A Preschool Teacher With a Broad View

A Preschool Teacher With a Broad View

Davinia James teaches her students to be global citizens

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Three years ago, Davinia James saw Girl Rising at the Regal Majestic movie theater in Silver Spring. The film, directed by Richard Robbins, tells the story of nine girls in nine different developing countries struggling to get an education.

“Growing up, I had my own struggles, and education changed my life,” says James, 29, who came to America from Jamaica when she was 18. “I left that screening thinking, OK, what can I do?

James, who lives in Chevy Chase, became an ambassador for the film, hosting local screenings and sharing her own story. When she was 3 months old, James was placed in the care of a Jamaican community activist because she had gotten sick and her mother could no longer take care of her. In the woman’s home, James lived a privileged life.

When James was 11, she was returned to the care of her mother, and she found herself surrounded by violence and poverty. She quickly realized how easy it was to take things for granted. Walking home from school one day, James watched as a gun was pulled on her brother. Later she witnessed the killing of one of her friends. “I wanted to show the world that this is not just a film,” James says. “This is an actual person.”

In addition to hosting screenings, James collects pennies to raise money for The Girl Rising Fund, an organization inspired by the movie that directs donations to education programs for girls.

“I have friends that throw away pennies,” she says. “The world doesn’t think there is much value to pennies, and it’s sad to say, but that’s how girls in developing countries are viewed. So my thing is that I’m going to change your perspective of a penny, so the next time you see a penny, you won’t walk over it, you will pick it up.” In the past three years, James has raised more than $6,000 in pennies.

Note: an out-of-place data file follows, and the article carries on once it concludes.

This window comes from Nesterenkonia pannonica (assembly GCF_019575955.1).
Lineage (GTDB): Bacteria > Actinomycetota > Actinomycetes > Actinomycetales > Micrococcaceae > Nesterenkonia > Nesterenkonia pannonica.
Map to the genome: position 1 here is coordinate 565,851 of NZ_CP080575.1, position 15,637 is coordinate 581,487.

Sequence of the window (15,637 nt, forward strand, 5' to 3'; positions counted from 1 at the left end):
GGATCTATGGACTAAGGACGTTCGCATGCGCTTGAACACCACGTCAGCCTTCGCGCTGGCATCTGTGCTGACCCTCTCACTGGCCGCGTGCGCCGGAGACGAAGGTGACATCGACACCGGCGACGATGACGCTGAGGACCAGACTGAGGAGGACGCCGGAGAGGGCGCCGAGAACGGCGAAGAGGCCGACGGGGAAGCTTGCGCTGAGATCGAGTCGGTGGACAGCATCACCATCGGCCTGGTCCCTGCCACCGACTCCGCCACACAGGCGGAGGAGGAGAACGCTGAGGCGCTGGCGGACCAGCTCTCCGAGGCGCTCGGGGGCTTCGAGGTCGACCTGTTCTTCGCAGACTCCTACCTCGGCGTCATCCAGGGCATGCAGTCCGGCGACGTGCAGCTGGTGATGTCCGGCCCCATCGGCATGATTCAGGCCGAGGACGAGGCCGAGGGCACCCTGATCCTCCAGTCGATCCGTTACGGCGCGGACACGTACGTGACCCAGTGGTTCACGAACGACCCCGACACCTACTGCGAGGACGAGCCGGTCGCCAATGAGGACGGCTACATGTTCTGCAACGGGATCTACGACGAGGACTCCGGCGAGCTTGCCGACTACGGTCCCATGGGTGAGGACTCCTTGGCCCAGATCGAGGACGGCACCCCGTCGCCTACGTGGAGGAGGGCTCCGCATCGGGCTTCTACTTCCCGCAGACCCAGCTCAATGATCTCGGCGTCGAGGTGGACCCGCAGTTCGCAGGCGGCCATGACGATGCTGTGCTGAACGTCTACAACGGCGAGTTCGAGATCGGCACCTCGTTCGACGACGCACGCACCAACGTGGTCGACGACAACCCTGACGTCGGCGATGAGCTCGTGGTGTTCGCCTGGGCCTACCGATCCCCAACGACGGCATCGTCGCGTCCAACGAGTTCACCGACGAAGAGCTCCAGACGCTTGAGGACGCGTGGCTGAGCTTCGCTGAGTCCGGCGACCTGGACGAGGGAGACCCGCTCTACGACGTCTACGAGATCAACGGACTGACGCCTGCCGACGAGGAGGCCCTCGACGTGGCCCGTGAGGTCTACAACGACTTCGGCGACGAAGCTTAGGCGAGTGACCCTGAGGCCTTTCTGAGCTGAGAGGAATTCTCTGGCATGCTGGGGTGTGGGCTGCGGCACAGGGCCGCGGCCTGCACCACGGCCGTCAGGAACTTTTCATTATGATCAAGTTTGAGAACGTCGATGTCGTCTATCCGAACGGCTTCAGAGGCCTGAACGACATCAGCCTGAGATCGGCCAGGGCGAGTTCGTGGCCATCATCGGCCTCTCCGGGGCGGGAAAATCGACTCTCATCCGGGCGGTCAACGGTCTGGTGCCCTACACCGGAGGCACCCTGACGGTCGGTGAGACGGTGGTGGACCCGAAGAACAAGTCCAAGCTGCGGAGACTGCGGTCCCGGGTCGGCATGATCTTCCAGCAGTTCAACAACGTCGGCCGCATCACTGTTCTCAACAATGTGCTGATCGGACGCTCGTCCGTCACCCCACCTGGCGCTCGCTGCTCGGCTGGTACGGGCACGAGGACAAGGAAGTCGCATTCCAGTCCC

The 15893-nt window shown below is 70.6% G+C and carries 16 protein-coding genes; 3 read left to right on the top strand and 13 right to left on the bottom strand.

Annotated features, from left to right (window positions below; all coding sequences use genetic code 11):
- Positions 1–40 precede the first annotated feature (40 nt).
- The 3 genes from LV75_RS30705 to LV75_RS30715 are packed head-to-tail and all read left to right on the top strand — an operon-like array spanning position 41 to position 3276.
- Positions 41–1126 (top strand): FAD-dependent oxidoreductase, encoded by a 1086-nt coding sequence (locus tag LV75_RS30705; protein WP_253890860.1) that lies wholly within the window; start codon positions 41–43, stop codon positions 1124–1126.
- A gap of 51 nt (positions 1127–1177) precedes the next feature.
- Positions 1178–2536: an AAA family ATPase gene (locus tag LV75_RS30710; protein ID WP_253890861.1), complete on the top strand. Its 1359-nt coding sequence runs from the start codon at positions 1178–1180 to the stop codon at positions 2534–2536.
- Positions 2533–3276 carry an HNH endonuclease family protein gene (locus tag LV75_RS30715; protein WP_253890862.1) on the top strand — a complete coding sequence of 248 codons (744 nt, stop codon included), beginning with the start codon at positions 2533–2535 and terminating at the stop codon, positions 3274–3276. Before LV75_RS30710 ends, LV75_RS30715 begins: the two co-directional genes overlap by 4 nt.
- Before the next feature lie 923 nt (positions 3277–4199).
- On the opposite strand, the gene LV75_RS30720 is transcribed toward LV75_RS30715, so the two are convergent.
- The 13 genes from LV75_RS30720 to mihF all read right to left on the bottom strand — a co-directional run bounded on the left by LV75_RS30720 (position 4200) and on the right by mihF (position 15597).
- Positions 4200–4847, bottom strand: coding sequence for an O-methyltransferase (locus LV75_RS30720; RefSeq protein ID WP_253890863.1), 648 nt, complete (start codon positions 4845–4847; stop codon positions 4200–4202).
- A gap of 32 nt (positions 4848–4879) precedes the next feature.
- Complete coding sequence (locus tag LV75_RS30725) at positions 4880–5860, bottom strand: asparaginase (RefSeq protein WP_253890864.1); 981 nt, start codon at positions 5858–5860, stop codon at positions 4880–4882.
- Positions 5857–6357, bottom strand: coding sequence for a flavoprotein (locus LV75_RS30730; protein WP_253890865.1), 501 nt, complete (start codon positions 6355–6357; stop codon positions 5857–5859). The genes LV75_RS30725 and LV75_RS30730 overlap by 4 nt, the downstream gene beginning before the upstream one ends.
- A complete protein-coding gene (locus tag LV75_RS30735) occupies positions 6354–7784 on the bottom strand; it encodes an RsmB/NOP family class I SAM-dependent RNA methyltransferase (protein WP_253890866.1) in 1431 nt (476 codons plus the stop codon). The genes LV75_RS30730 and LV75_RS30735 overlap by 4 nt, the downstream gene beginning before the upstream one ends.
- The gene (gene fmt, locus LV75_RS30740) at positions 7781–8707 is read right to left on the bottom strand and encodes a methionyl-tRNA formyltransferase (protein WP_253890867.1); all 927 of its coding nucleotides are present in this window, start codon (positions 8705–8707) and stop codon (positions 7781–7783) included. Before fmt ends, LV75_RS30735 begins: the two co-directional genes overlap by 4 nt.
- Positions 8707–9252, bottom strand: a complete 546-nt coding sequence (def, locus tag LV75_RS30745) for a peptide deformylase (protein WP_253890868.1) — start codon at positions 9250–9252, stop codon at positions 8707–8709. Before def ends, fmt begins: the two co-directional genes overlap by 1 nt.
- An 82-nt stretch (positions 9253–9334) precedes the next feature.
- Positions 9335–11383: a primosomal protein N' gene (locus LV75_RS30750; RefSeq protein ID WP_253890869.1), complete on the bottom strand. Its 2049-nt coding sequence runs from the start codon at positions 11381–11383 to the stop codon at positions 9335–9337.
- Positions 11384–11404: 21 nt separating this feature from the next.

When James isn’t increasing awareness for the education of girls, she is teaching preschoolers at the Outdoor Nursery School in Chevy Chase. Pictures drawn by her students of influential women such as Malala Yousafzai, J.K. Rowling and Michelle Obama line the walls of her classroom, and three enormous jars of pennies, many of which have been brought in by students, sit on a table.

“She will wear tutus, crazy hats and wacky clothing,” says Colleen Kelly, a Chevy Chase mom whose three daughters attended the Outdoor Nursery School. “She is true to herself, and she teaches that to others through her actions—especially my girls.”

Another cause close to James’ heart is the Avon walk for breast cancer, which she has participated in for the last four years. James was 20 when her mother died of breast cancer. “My mom never complained,” James says. “So every year I walk 39.3 miles.” During the walk, James plays music through a speaker and dances down the street to energize and encourage the people around her.

Kensington resident Ayme Fried has two sons who had James as a teacher. “Because of Davinia, both think outside of themselves,” Fried says. “They are constantly aware that people don’t have the same opportunities they do. How many 4- and 5-year-olds think that way?”

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